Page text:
Saturday, August 31, 2013
UGANDA WANTS TO KILL GAYS
Googling up a storm here -- my only prob with it is that I’ve got a bad case of TB (tired butt) from this “guaranteed comfy” office chair. My joy with this is cross-pollinating YouTubes. So here’s an idea that budded out of two of them seen consecutively.
I’m using Helen Fisher’s theory of the three categories of love (not the classic Christian four) to analyze the homophobia in Uganda. The plain fact is that in Uganda homophobia is so strong that a law to kill homosexual people (usually assumed to be men) is seriously considered. I don’t know what its current state is but it is ferociously insisted upon by forces in the country. Individuals are forced to live underground but continue to meet and network.
Helen Fisher is not a psychologist but is interesting to them because of the present enthusiasm for technological access to brain neurology. In her TED talk, she quickly skips through three types of love I will describe in my own way. First, the raw lust of the sex drive which rises up from the deepest and oldest part of the brain: the foundation of survival for the group. If, as one man worried, 80% of Ugandans became gay, the country might wither. (HIV-AIDS was not mentioned but surely it is the death shadow behind this idea.)
Second, romantic love is cultural, a matter of story and expectations, and though many people will share the same ideas, is often quite individual or about individuals who break society’s expectations. A story about a gay man in Uganda struggling to maintain his love for another man would fit this.
Third, there is attachment, which Fisher defines as the commitment that allows people to persist in raising their families or doing some kind of work or devoting themselves to a country or institution. It’s not necessarily sexual. Personally, I have problems managing attachment, but maybe not what you would expect. I attach too easily, too “hard,” and in contexts that turn out not to fit. Nor can I turn it off. This is the opposite of the common complaint about people who never attach to anything or anyone, so they simply float. But it would be a mistake to think that attaching to something abstract is not attachment.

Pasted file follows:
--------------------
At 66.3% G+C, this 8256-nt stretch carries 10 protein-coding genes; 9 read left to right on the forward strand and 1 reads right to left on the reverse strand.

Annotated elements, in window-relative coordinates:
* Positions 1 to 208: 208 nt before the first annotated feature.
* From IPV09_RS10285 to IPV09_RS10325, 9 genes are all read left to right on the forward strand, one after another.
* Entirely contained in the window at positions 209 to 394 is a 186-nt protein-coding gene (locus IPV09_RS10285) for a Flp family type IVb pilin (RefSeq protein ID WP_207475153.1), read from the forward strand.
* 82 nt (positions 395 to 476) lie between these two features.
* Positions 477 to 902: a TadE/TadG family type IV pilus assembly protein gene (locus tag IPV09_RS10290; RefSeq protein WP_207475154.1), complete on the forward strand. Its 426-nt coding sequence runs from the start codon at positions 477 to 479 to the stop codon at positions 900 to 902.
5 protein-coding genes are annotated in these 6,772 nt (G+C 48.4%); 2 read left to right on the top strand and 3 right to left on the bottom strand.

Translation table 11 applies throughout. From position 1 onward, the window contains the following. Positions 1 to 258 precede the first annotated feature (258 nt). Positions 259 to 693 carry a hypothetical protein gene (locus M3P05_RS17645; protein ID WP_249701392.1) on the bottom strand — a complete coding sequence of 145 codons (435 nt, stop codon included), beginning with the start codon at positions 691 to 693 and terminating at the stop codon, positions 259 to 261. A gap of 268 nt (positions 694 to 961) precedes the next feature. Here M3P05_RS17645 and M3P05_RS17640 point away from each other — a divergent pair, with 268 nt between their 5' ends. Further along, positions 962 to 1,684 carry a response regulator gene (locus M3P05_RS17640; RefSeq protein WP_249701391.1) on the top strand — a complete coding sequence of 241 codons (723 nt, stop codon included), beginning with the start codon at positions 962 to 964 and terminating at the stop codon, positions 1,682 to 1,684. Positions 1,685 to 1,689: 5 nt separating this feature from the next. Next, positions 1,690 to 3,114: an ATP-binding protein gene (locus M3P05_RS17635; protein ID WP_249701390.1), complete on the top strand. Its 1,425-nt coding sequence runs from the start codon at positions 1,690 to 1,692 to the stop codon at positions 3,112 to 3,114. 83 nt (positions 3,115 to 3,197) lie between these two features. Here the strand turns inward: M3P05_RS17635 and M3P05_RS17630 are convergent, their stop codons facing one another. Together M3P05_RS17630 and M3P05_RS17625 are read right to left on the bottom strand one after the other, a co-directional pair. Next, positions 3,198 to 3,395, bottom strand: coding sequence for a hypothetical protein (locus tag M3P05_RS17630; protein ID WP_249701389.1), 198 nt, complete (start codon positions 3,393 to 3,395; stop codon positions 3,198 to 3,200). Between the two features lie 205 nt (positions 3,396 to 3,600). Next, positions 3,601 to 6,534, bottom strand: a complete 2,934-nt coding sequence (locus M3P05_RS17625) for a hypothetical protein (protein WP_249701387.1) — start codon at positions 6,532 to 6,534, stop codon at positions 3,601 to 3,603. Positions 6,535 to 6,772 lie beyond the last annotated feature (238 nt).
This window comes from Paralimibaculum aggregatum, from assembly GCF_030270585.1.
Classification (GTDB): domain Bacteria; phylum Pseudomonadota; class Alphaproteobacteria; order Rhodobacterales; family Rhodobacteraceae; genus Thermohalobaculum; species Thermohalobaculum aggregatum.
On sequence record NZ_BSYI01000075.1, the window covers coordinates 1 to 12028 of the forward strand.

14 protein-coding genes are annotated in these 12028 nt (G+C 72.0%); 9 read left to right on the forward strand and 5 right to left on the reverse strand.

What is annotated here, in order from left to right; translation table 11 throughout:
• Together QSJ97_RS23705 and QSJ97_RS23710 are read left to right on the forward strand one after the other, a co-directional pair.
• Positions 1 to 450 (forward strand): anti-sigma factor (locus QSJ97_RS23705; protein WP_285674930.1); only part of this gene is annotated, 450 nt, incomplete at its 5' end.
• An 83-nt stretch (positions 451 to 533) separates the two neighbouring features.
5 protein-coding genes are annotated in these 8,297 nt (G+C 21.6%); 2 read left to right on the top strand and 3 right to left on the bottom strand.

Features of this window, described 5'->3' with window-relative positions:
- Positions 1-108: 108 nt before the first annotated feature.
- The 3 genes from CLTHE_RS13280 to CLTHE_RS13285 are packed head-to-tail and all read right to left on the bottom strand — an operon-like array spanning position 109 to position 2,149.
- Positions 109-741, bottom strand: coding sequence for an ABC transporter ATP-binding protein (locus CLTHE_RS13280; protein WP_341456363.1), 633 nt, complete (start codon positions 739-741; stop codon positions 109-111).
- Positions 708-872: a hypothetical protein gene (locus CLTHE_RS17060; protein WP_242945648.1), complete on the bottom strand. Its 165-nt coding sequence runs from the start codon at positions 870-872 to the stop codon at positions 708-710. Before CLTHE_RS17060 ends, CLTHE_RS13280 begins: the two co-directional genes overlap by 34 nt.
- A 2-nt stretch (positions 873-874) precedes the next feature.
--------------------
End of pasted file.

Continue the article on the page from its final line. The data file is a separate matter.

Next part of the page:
Understandably, the Ugandans are attached to their lives, their country, and -- in the obvious case of some of the politicians -- their status. The same is true of Scott Mills, the gay BBC DJ who bravely went to investigate Uganda. The difference between Ugandans and Mills is that the Ugandans are in a defensive mental space: they live inside mental walls built by missionaries and have been taught that if they accept new ideas, they will be destroyed. Mills is able to look at all ideas without worrying about what they will do to him as ideas -- only what physical consequences, like death, might be attached. Both want the same thing in a way: ideas that will confirm them in their lives, but the Ugandans insist on preventing change and Mills reaches out to see what change might bring. The greatest irony, of course, is that Ugandans are utterly changed from what they were before missionaries arrived.
Here’s where I make my “swerve.” At a recent funeral for a friend whose world overlaps mine in a small way, I sat next to a woman who worked with delinquent girls. There was no obvious question about them being girls, mostly sexually active (without specifics), but it’s always unclear what “delinquent” means. Some of her girls were in an institution where she worked with groups and some were individuals who came to her in a private practice. The difference had to do with the way the law treated them: if they were considered criminals, they were locked up. Otherwise they were merely stigmatized and possibly not fully functional in society. Maybe had no family or a partial or foster family. No income, no dependable food and/or shelter. They might have babies. They have a lot of romantic fantasies.